Photo courtesy of Detroit Metro
Convention and Visitors Bureau
and Marji Silk
A great deal of history is contained in this city on the lake, located at the base of Michigan’s ‘thumb.’ There were the Native Americans who settled in the region for centuries before the French arrived, the French explorers and settlers, the French and Indian War and British rule in the in the 1700s until U.S. rule in 1796. Detroit, incorporated as a city in 1815, was the last stop on the Underground Railroad and the nexus of two of America’s passions: cars and music. Affordable cars were first mass-produced in Detroit by moving assembly lines invented by Henry Ford. As far as music goes, Berry Gordy Jr. who, with $800 loaned to him by his family, introduced the world to Marvin Gaye, Stevie Wonder, Smokie Robinson, Michael Jackson, the Temptations, Diana Ross through his legendary record label, Motown.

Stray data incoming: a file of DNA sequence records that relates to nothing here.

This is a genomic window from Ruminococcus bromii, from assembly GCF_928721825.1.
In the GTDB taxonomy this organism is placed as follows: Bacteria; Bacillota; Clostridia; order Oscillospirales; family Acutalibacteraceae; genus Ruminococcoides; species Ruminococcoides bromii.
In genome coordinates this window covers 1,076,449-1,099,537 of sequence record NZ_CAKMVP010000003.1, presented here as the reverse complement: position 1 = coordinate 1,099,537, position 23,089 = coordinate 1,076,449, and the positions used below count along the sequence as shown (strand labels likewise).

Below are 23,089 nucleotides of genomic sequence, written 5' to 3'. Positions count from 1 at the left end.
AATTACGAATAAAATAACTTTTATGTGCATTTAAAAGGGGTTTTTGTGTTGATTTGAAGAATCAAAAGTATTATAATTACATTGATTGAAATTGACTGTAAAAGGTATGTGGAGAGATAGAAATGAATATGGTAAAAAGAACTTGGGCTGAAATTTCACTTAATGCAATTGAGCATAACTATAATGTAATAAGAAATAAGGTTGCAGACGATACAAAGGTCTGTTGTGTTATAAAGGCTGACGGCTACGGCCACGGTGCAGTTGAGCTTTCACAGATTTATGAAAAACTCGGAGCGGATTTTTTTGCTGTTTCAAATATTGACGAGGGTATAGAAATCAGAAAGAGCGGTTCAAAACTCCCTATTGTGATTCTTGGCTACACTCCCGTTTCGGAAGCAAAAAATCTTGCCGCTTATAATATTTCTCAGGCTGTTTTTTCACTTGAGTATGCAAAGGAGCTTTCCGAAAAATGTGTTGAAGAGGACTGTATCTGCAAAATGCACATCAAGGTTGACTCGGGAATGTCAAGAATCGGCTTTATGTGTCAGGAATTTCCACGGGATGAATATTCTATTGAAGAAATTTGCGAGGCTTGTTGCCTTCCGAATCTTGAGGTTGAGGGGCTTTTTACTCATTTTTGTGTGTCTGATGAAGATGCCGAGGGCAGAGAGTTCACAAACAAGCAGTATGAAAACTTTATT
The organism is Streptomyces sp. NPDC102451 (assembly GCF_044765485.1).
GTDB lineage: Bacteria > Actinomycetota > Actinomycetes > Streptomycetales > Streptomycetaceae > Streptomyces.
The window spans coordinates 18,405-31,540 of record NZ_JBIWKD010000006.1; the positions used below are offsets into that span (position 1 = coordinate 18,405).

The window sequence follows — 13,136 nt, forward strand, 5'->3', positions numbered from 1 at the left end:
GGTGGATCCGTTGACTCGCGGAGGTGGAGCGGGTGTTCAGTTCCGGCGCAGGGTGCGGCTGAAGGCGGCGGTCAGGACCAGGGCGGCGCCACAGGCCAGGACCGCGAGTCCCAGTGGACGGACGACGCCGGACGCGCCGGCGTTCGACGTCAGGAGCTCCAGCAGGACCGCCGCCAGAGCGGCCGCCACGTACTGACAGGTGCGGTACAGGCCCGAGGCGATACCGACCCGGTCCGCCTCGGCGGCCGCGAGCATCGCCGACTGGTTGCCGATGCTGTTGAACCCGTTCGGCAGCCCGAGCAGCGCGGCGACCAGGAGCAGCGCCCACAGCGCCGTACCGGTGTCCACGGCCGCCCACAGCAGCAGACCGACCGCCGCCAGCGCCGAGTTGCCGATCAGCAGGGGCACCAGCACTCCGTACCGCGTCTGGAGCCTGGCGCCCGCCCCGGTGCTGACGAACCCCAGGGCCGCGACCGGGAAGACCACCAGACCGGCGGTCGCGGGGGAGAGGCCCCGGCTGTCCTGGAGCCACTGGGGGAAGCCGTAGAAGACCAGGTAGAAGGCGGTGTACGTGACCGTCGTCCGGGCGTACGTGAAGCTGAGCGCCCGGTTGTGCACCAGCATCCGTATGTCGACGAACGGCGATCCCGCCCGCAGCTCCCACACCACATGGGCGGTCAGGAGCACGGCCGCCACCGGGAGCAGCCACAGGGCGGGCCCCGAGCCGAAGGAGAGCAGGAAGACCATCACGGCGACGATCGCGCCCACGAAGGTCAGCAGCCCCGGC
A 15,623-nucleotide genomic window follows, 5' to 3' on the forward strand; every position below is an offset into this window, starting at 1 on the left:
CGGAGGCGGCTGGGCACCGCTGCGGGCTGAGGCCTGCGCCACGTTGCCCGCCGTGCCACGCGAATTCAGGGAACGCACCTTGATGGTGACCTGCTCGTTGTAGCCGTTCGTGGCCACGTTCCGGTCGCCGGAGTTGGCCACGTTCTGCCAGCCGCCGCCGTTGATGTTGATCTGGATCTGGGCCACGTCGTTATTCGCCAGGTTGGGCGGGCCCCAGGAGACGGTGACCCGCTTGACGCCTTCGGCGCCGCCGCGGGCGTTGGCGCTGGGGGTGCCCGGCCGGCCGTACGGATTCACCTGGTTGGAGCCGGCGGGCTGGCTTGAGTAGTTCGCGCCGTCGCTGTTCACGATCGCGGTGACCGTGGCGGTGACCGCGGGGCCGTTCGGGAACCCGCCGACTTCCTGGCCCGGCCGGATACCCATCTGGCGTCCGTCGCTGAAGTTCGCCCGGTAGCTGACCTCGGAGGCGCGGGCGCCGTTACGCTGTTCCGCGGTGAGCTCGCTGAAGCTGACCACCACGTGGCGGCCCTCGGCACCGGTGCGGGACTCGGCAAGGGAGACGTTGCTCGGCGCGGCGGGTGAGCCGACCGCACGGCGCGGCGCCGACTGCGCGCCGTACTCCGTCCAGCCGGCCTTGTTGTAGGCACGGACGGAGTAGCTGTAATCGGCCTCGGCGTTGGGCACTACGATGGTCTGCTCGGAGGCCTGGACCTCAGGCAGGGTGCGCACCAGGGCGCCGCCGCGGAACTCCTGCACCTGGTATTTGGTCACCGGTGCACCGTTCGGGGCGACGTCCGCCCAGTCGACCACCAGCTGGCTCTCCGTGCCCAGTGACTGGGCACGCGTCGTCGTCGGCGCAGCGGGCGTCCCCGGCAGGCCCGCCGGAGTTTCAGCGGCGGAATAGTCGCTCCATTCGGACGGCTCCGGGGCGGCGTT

Four million people of African-American, Eastern European, Hispanic, and Arab descent live in the region, a varied population in a thriving economic landscape no longer dominated by belching smokestacks. The Detroit area's median home price is $156,000 following several years of modest growth. On the expensive end are the northern suburbs and Ann Arbor, while Detroit offers the chance to live the 1920s domestic high life at surprisingly reasonable prices. Typical rent on a single family home is about $500.
Be Reminded: Detroiters worship the car. Expect public transportation, limited to buses, to be spotty and often inconvenient.
Four wonderful neighborhoods caught our eye. In Detroit, we chose historic Indian Village and tight-knit North Rosedale Park. Farther a field, we fell for retro Royal Oak and the Old West Side in upscale, academic Ann Arbor.